Renault has launched a limited edition “Kiss Cool” of its Twingo, promoting it in France with a micro-site and a multi-channel campaign. As explained on Le Journal du Net Renault has decided to use the Web in order to reach a target (25-35 years old) which is younger than the usual segment (25-50) for this model. The micro-site has been supported by an online campaign run on Yahoo! and Lycos France, as well as Tv spots and and advergame, which has attracted more than 18.000 users. Happy with the results of this campaign which run during the winter, Renault is now setting up a similar promotion for it Clio.
Ask Jeeves has launched a multi-channel campaign in the UK to promote its services. As Revolution Magazine reports, the online creative has been developed by Profero, and will run across the main British sites like The Guardian, iVillage and Handbag.
People love to communicate with each other. Sms, mms, instant messaging, the briefer the communication, the more they love it, and this passion for communication means business for a lot of players. On Telco(r)evolutions, The Radicati Group features a deep analysis of the “messaging” phenomenon and of its business implications with stats and revenue estimates.
In Egypt Dream Satellite Tv is taking advantage of the mobile channel to reach its customers, provide them with interactive content an consequently generate revenue. In an article on Al Jazeera.net they says SMS
Wireless communication is eventually becoming a serious stuff in the United States also. As Andrew Bud writes on New Media Age, US carriers are now making premium rate SMS available to marketers and content providers. The market’s potentials are huge, with 150 million people that could be reached in the next couple of years. The problem is, in my opinion, that someone will first have to teach US mobile users what SMS’ are. I have several friends who completely ignore the functionality and, if I remember correctly, a research by The Yankee Group considered “active” users people sending at least an SMS a week… If US carriers don’t care about SMS, why should users?
Wireless marketing is becoming a serious stuff, not only in Europe but also in the United States. To find out more about the current trends in mobile marketing I’ve talked to Jonathon Linner, CEO of Enpocket one of the leading companies in the industry. Find out more in the interview…
Americans are going online to find information about religion, advertisers are beginning to capitalize such interest serving target ads. The unusual news is report on MediaPost quoting the results of a new report from the Pew Internet & American Life Project: 64 percent of the nation’s 128 million Internet users have used the Web for spiritual and religious purposes. I especially liked the comment of Steve Waldman CEO of Beliefnet.com who said:“The Internet is not only good for stocks, banking, and porn. It’s also good for spirituality.”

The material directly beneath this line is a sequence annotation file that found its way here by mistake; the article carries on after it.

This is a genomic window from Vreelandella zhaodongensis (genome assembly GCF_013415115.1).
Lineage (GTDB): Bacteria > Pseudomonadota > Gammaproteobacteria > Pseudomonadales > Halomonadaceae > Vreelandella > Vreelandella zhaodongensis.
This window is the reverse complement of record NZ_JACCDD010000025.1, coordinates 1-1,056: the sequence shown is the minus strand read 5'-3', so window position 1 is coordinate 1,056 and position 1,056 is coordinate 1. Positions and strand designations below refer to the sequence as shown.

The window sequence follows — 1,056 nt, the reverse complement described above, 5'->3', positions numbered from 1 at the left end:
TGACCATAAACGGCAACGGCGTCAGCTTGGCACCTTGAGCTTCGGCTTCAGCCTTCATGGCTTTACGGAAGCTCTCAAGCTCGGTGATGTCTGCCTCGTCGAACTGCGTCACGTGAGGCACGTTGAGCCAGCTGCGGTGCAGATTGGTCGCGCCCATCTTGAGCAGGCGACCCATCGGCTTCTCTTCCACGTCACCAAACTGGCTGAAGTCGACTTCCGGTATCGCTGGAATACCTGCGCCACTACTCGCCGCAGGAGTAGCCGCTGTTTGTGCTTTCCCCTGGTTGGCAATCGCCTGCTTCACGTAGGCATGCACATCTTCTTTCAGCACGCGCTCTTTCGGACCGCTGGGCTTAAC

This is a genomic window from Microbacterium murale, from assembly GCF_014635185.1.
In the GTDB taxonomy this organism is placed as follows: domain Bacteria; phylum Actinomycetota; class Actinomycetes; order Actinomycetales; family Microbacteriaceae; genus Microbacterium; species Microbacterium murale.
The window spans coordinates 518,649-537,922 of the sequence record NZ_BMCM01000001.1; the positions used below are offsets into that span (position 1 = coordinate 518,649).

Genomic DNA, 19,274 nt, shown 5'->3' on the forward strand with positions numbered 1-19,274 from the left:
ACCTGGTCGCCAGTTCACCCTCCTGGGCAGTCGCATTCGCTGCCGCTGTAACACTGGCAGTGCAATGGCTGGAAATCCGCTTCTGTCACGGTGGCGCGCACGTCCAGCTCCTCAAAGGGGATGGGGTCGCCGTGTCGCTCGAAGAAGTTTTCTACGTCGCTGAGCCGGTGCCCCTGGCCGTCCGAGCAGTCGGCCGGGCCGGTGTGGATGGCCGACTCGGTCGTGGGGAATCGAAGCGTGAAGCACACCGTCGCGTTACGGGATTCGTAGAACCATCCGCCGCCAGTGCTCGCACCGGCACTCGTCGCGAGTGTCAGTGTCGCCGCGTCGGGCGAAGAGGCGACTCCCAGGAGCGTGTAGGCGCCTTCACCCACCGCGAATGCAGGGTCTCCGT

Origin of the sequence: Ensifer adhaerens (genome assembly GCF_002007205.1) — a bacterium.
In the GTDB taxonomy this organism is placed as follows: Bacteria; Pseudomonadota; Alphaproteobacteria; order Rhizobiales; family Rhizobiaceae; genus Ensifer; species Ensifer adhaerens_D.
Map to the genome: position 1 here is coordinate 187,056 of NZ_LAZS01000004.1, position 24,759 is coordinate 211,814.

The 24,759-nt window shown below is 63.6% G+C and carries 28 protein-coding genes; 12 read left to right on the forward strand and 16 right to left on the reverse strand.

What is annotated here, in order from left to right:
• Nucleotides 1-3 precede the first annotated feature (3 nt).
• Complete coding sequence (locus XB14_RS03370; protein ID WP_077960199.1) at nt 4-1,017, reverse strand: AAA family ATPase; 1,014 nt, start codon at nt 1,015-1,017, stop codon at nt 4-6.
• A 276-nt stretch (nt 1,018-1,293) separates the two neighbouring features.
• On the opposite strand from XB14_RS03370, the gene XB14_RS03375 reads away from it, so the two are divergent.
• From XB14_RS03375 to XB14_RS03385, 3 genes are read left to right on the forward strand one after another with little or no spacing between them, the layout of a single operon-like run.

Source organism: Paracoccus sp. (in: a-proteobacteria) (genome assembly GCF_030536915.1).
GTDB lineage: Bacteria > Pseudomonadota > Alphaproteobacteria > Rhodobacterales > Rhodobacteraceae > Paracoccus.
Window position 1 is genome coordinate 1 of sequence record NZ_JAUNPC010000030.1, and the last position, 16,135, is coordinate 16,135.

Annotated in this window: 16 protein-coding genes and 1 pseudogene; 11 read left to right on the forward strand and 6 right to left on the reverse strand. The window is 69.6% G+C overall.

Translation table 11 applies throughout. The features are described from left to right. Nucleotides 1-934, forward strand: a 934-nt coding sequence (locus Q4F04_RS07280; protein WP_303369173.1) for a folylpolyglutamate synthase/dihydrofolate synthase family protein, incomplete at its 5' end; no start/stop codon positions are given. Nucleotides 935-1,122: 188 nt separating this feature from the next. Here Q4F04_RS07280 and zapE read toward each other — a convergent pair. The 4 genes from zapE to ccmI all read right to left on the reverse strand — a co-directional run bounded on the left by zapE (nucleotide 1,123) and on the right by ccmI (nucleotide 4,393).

And mobile devices work even better: did you can get a daily Pope message deliverd to your mobile phone? Business is business, even if we talk about spirituality…
On iMediaConnection the campaign featured this week is Reebok: all eyes on us. The sport brand developed a micro site to engage basketball fans (and prospects) in an interactive and entertaining experience. As Tony Quin, President at IQTV said, the initiative is good but not great. They decide to take an innovative approach to navigation and content. There’s a lot of esploration and discovery, probably to much for the average users. But for teenagers it might be the correct choice…
Positioning is the key for a successful online campaign. In an article on New Media Age (thanks Evan!) Ben Mein focuses on the context’ importance in an advertising campaign. If you place your ads on a specific qualiy content site, you’re more likely to succeed.
The sky is limit for mobile content and its related revenue streams. Every day you read of a new service, innovative, useful, superfluous, weird. For example, ABC Entertainment and Telenor have launched “Soap Confidential”, a premium text-message service that keep users updated with their favourite soap opera characters. Fans can sign up and receive messages from ABC’s All My Children, General Hospital and One Life to Live. The second weird idea I’ve heard of is the one by Orange Uk, that will allow runners of the London Marathon to text a message to family and friends with their progress during the race. The service is free and will use a small timing chip to be attached to runners’ laces.
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